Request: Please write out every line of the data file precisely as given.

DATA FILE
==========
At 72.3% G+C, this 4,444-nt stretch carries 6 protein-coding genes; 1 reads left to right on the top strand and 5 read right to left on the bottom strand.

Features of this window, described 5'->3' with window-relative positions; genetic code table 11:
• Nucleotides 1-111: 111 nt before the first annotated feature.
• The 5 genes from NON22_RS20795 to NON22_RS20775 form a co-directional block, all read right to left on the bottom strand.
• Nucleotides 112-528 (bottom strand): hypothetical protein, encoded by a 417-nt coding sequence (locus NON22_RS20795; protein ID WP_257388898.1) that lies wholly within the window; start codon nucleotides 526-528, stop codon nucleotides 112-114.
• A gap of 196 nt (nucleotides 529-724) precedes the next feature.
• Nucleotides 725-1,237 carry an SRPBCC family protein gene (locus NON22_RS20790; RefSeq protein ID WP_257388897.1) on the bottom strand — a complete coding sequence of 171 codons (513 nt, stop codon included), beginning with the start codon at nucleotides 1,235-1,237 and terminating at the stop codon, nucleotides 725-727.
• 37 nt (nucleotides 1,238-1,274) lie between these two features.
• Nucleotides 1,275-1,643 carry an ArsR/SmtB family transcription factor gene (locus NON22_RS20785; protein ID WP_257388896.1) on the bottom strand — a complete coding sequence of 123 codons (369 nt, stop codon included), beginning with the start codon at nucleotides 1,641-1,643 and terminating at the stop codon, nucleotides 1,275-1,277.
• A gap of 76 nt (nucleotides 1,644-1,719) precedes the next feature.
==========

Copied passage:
At 72.3% G+C, this 4,444-nt stretch carries 6 protein-coding genes; 1 reads left to right on the top strand and 5 read right to left on the bottom strand.

Features of this window, described 5'->3' with window-relative positions; genetic code table 11:
• Nucleotides 1-111: 111 nt before the first annotated feature.
• The 5 genes from NON22_RS20795 to NON22_RS20775 form a co-directional block, all read right to left on the bottom strand.
• Nucleotides 112-528 (bottom strand): hypothetical protein, encoded by a 417-nt coding sequence (locus NON22_RS20795; protein ID WP_257388898.1) that lies wholly within the window; start codon nucleotides 526-528, stop codon nucleotides 112-114.
• A gap of 196 nt (nucleotides 529-724) precedes the next feature.
• Nucleotides 725-1,237 carry an SRPBCC family protein gene (locus NON22_RS20790; RefSeq protein ID WP_257388897.1) on the bottom strand — a complete coding sequence of 171 codons (513 nt, stop codon included), beginning with the start codon at nucleotides 1,235-1,237 and terminating at the stop codon, nucleotides 725-727.
• 37 nt (nucleotides 1,238-1,274) lie between these two features.
• Nucleotides 1,275-1,643 carry an ArsR/SmtB family transcription factor gene (locus NON22_RS20785; protein ID WP_257388896.1) on the bottom strand — a complete coding sequence of 123 codons (369 nt, stop codon included), beginning with the start codon at nucleotides 1,641-1,643 and terminating at the stop codon, nucleotides 1,275-1,277.
• A gap of 76 nt (nucleotides 1,644-1,719) precedes the next feature.